Retirement Planning

What you need to know

Starting to save for retirement early makes it easier to achieve – and possibly surpass – your retirement goals.

According to the Census Bureau, in 2020, only 58.1% of Baby Boomers (ages 56-64) owned at least one type of retirement account. And for Gen Xers (ages 40-55), that number was only 56.1%.*

This statistic underscores the need for assistance, which is where we come in. Let’s delve into the rationale.

Why Begin Saving for Retirement?

Aside from the desire to indulge in leisure activities like golf or travel, there are several legitimate reasons to begin savings for early retirement early:

  1. Dependency on Social Security is Inadequate. Unfortunately, relying solely on Social Security benefits during retirement is insufficient. Supplemental savings are necessary to avoid financial strain or frugality in later years.
  2. Longer Life Expectancy. With the average U.S. life expectancy surpassing 78 years, retirement planning must account for potentially lengthy post-career years.
  3. Escalating Healthcare Expenses. Healthcare costs tend to outpace inflation, and aging often correlates with increased medical needs, demanding substantial financial provision.

When Is the Best Time to Start Saving?

The answer is simple: now. Even small, regular contributions accumulate significantly over time, courtesy of compound interest. This phenomenon allows earnings not only on the initial investment, but also on previously accumulated interest.

Regarding retirement savings, several key factors merit consideration:

  1. Age: The earlier one begins saving, the more pronounced the benefits of compound interest.
  2. Income: Savings capacity hinges on income and expenditure levels. Despite limitations, any contribution, no matter how modest, is valuable.
  3. Risk Tolerance: Youth affords a longer investment horizon, potentially justifying higher-risk assets for greater returns.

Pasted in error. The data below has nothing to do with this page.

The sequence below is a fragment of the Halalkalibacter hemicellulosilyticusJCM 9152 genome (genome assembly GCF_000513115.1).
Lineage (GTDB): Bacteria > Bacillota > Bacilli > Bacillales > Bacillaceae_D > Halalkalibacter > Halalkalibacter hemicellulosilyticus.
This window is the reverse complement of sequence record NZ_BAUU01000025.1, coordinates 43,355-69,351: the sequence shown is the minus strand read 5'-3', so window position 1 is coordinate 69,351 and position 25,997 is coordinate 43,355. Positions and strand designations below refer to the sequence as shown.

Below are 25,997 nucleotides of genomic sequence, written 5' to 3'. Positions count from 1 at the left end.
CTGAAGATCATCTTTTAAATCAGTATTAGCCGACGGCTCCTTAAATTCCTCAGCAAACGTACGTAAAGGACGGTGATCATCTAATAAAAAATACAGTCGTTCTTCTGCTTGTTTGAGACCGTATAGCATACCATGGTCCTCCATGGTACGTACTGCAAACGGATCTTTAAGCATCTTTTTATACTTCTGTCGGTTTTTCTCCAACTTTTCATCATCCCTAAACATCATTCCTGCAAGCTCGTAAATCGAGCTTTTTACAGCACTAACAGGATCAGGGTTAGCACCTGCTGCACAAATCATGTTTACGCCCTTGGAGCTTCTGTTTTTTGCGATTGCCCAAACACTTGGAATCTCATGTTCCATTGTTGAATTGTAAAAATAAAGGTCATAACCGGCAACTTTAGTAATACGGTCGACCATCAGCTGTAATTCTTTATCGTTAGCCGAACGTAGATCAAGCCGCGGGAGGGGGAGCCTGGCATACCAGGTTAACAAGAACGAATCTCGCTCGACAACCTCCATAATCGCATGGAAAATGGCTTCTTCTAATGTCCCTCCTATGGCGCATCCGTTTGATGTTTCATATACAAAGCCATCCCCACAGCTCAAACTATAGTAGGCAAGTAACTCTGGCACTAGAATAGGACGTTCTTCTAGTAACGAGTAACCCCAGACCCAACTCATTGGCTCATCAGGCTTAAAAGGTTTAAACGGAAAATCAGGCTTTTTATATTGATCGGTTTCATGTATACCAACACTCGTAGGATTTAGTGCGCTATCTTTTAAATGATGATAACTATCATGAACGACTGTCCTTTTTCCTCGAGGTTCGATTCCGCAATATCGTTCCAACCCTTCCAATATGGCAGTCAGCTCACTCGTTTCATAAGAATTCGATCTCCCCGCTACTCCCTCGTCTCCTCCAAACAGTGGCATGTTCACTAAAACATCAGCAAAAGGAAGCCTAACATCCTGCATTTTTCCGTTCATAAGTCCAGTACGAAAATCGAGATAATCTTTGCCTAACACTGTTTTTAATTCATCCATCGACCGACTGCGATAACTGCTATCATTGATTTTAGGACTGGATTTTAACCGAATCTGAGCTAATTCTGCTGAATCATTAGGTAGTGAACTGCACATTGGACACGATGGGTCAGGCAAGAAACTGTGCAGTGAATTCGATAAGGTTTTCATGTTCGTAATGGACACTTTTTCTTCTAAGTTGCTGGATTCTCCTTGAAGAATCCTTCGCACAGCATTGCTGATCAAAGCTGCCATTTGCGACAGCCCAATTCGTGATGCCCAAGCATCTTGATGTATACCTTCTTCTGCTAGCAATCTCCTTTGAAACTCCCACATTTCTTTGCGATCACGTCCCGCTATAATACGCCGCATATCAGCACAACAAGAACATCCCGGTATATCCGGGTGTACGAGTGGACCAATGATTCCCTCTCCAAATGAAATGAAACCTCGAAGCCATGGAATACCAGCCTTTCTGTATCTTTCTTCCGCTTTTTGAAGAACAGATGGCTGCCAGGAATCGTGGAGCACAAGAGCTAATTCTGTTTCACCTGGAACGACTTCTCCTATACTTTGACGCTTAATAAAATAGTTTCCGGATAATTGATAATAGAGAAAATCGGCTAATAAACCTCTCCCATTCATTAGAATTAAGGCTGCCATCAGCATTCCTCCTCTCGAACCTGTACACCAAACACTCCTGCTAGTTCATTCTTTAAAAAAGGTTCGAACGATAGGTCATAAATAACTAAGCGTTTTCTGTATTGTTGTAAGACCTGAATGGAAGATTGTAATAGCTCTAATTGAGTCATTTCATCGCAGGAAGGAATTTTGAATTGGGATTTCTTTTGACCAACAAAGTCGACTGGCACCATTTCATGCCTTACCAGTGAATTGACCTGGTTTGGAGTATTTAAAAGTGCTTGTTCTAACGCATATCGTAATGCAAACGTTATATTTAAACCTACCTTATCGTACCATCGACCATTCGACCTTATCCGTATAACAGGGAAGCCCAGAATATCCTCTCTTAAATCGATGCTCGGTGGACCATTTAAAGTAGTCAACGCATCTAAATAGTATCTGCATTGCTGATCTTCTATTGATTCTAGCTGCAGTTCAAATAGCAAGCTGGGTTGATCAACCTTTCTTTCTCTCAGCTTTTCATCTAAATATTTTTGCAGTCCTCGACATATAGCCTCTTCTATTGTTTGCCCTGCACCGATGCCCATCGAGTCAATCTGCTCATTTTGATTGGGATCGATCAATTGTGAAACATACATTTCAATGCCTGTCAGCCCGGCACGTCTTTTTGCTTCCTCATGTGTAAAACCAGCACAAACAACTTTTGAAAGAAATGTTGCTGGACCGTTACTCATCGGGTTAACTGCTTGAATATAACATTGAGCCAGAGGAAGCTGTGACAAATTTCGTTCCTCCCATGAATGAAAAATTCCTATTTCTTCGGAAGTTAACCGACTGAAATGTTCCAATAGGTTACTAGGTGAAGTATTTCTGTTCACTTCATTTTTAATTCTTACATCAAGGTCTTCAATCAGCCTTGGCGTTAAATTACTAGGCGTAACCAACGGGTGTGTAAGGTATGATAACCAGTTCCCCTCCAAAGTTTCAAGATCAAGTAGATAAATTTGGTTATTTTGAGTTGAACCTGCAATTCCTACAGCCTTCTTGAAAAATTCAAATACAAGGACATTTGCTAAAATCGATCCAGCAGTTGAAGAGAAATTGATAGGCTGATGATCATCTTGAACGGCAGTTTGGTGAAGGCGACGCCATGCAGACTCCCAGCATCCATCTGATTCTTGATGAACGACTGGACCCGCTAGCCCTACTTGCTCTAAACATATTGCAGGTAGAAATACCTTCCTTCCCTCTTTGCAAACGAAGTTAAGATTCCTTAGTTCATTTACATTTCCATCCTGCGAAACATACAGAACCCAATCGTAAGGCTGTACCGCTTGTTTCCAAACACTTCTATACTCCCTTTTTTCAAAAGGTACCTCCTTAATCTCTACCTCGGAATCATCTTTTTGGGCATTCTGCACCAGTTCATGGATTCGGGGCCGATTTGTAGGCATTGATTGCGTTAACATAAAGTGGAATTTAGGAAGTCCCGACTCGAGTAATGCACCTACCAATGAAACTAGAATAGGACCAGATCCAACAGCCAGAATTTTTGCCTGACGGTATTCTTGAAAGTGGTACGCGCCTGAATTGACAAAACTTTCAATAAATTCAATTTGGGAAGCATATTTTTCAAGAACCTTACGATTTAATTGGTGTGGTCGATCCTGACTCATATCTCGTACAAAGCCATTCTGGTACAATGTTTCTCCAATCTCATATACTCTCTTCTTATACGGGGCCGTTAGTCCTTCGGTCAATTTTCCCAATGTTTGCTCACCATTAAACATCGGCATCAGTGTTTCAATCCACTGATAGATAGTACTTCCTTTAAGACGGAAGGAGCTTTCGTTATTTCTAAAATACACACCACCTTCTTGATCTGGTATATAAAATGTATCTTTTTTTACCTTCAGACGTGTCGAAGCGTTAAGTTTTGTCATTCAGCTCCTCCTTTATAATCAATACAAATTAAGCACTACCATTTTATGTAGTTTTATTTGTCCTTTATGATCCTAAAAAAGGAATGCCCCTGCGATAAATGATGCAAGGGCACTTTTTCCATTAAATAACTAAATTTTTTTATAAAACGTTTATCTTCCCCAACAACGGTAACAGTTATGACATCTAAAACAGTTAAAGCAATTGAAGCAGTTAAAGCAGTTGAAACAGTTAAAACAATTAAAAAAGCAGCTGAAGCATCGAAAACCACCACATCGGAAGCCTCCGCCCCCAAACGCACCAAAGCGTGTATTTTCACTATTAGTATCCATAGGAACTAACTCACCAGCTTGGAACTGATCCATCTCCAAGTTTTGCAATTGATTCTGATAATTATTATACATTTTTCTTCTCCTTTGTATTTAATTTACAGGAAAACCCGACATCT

4. Retirement Age: Individual preferences dictate retirement timing, influencing savings strategies. Early retirees may adopt more aggressive saving approaches.
  5. Desired Lifestyle: Retirement goals, housing preferences, travel aspirations, and leisure pursuits, inform financial targets.

Once retirement objectives are defined, various savings avenues become accessible:

  1. Employer-sponsored retirement plans, such as 401(k)s and 403(b)s, offer tax advantages and sometimes employer matching contributions.
  2. Individual Retirement Accounts (IRAs) provide tax benefits irrespective of employer offerings, subject to income limitations.
  3. Annuities, purchased from insurance companies, guarantee retirement income streams, albeit with complexities requiring careful consideration or professional guidance.

Initiating Retirement Savings

Beginning early is the key, so here’s a few items to give your savings efforts a jump start.

  1. Establish a budget to monitor income and expenses, identifying areas for potential savings.
  2. Set clear financial goals, determining the amount you need for retirement and crafting a savings plan accordingly.
  3. Automate savings by scheduling regular transfers from checking to savings or investment accounts, facilitating consistent contributions.

Whether you picture yourself globetrotting from city to city or quietly relaxing along a mountain stream, beginning your retirement savings early promises this time for relaxation and adventure.

DISCLOSURE: *Source: U.S. Census Bureau, 2021 Survey of Income and Program Participation. Investment advisory services offered through Rely Wealth Partners, LLC, a DBA of tru Independence Asset Management, LLC, a Registered Investment Advisor with the U.S. Securities and Exchange Commission. This material is intended for informational purposes only. It should not be construed as legal or tax advice and is not intended to replace the advice of a qualified attorney or tax advisor.

We work with highly motivated individuals and families who want to be financially complete and value clarity.

Daniel Mauser — Founder and Managing Partner